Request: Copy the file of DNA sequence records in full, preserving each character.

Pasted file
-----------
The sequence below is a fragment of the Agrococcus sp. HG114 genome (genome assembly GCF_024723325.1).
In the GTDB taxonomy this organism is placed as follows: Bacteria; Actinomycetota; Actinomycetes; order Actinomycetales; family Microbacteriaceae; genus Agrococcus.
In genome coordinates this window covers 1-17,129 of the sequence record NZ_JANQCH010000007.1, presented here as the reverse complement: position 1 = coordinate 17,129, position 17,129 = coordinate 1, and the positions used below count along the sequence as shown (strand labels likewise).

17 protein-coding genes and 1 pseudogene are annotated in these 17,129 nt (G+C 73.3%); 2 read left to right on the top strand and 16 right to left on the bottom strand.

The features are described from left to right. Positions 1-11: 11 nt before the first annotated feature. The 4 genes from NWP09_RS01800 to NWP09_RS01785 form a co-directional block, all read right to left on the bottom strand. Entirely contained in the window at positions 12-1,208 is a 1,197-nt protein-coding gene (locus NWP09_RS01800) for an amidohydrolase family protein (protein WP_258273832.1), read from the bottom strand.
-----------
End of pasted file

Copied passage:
The sequence below is a fragment of the Agrococcus sp. HG114 genome (genome assembly GCF_024723325.1).
In the GTDB taxonomy this organism is placed as follows: Bacteria; Actinomycetota; Actinomycetes; order Actinomycetales; family Microbacteriaceae; genus Agrococcus.
In genome coordinates this window covers 1-17,129 of the sequence record NZ_JANQCH010000007.1, presented here as the reverse complement: position 1 = coordinate 17,129, position 17,129 = coordinate 1, and the positions used below count along the sequence as shown (strand labels likewise).

17 protein-coding genes and 1 pseudogene are annotated in these 17,129 nt (G+C 73.3%); 2 read left to right on the top strand and 16 right to left on the bottom strand.

The features are described from left to right. Positions 1-11: 11 nt before the first annotated feature. The 4 genes from NWP09_RS01800 to NWP09_RS01785 form a co-directional block, all read right to left on the bottom strand. Entirely contained in the window at positions 12-1,208 is a 1,197-nt protein-coding gene (locus NWP09_RS01800) for an amidohydrolase family protein (protein WP_258273832.1), read from the bottom strand.